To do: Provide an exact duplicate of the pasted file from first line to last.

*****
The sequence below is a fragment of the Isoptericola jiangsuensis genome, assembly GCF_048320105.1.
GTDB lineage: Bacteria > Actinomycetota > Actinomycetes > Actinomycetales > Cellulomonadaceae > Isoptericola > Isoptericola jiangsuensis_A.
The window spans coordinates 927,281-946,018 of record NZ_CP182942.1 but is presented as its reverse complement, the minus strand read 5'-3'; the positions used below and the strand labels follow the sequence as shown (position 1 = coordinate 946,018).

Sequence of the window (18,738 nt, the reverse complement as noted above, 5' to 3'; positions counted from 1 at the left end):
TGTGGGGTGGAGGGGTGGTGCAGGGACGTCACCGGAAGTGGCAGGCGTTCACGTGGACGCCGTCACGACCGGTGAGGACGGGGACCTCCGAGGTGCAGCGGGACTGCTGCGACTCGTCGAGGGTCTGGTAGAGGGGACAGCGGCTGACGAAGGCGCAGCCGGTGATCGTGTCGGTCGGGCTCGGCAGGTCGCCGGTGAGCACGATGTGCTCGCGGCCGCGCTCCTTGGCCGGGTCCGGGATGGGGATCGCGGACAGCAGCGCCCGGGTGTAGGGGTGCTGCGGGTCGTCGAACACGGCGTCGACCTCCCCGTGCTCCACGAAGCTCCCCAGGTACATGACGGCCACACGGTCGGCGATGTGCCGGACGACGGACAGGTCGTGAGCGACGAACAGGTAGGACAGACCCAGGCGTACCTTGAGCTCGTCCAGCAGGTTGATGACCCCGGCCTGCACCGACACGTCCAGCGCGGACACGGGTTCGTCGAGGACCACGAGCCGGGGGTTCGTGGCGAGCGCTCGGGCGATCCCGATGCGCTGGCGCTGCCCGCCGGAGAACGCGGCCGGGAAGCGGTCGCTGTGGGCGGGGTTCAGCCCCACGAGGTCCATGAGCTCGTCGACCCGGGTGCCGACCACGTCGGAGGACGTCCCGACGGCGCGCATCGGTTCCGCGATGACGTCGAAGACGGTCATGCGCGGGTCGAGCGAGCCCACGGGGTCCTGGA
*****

The sequence below is a fragment of the Isoptericola jiangsuensis genome, assembly GCF_048320105.1.
GTDB lineage: Bacteria > Actinomycetota > Actinomycetes > Actinomycetales > Cellulomonadaceae > Isoptericola > Isoptericola jiangsuensis_A.
The window spans coordinates 927,281-946,018 of record NZ_CP182942.1 but is presented as its reverse complement, the minus strand read 5'-3'; the positions used below and the strand labels follow the sequence as shown (position 1 = coordinate 946,018).

Sequence of the window (18,738 nt, the reverse complement as noted above, 5' to 3'; positions counted from 1 at the left end):
TGTGGGGTGGAGGGGTGGTGCAGGGACGTCACCGGAAGTGGCAGGCGTTCACGTGGACGCCGTCACGACCGGTGAGGACGGGGACCTCCGAGGTGCAGCGGGACTGCTGCGACTCGTCGAGGGTCTGGTAGAGGGGACAGCGGCTGACGAAGGCGCAGCCGGTGATCGTGTCGGTCGGGCTCGGCAGGTCGCCGGTGAGCACGATGTGCTCGCGGCCGCGCTCCTTGGCCGGGTCCGGGATGGGGATCGCGGACAGCAGCGCCCGGGTGTAGGGGTGCTGCGGGTCGTCGAACACGGCGTCGACCTCCCCGTGCTCCACGAAGCTCCCCAGGTACATGACGGCCACACGGTCGGCGATGTGCCGGACGACGGACAGGTCGTGAGCGACGAACAGGTAGGACAGACCCAGGCGTACCTTGAGCTCGTCCAGCAGGTTGATGACCCCGGCCTGCACCGACACGTCCAGCGCGGACACGGGTTCGTCGAGGACCACGAGCCGGGGGTTCGTGGCGAGCGCTCGGGCGATCCCGATGCGCTGGCGCTGCCCGCCGGAGAACGCGGCCGGGAAGCGGTCGCTGTGGGCGGGGTTCAGCCCCACGAGGTCCATGAGCTCGTCGACCCGGGTGCCGACCACGTCGGAGGACGTCCCGACGGCGCGCATCGGTTCCGCGATGACGTCGAAGACGGTCATGCGCGGGTCGAGCGAGCCCACGGGGTCCTGGA